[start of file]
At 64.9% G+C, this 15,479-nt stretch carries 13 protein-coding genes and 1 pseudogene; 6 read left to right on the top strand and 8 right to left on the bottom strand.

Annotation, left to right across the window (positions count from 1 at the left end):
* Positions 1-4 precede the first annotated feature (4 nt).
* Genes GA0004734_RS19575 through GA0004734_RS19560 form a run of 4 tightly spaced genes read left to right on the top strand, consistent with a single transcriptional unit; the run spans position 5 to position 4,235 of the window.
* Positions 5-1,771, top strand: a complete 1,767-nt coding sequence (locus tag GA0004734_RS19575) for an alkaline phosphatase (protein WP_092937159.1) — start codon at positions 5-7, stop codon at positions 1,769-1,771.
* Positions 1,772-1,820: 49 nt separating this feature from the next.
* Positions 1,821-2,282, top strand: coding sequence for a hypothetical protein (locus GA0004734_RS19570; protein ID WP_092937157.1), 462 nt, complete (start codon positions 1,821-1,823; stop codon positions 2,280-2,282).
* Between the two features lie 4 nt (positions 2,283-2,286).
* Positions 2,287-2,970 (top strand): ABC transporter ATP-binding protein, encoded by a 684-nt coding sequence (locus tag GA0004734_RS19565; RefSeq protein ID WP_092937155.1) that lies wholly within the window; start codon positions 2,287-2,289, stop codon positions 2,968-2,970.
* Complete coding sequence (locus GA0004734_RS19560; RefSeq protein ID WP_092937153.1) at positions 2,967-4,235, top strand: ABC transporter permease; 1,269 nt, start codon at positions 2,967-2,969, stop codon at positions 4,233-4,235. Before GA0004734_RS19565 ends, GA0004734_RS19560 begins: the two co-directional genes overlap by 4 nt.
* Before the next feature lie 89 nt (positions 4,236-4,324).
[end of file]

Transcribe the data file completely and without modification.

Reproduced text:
At 64.9% G+C, this 15,479-nt stretch carries 13 protein-coding genes and 1 pseudogene; 6 read left to right on the top strand and 8 right to left on the bottom strand.

Annotation, left to right across the window (positions count from 1 at the left end):
* Positions 1-4 precede the first annotated feature (4 nt).
* Genes GA0004734_RS19575 through GA0004734_RS19560 form a run of 4 tightly spaced genes read left to right on the top strand, consistent with a single transcriptional unit; the run spans position 5 to position 4,235 of the window.
* Positions 5-1,771, top strand: a complete 1,767-nt coding sequence (locus tag GA0004734_RS19575) for an alkaline phosphatase (protein WP_092937159.1) — start codon at positions 5-7, stop codon at positions 1,769-1,771.
* Positions 1,772-1,820: 49 nt separating this feature from the next.
* Positions 1,821-2,282, top strand: coding sequence for a hypothetical protein (locus GA0004734_RS19570; protein ID WP_092937157.1), 462 nt, complete (start codon positions 1,821-1,823; stop codon positions 2,280-2,282).
* Between the two features lie 4 nt (positions 2,283-2,286).
* Positions 2,287-2,970 (top strand): ABC transporter ATP-binding protein, encoded by a 684-nt coding sequence (locus tag GA0004734_RS19565; RefSeq protein ID WP_092937155.1) that lies wholly within the window; start codon positions 2,287-2,289, stop codon positions 2,968-2,970.
* Complete coding sequence (locus GA0004734_RS19560; RefSeq protein ID WP_092937153.1) at positions 2,967-4,235, top strand: ABC transporter permease; 1,269 nt, start codon at positions 2,967-2,969, stop codon at positions 4,233-4,235. Before GA0004734_RS19565 ends, GA0004734_RS19560 begins: the two co-directional genes overlap by 4 nt.
* Before the next feature lie 89 nt (positions 4,236-4,324).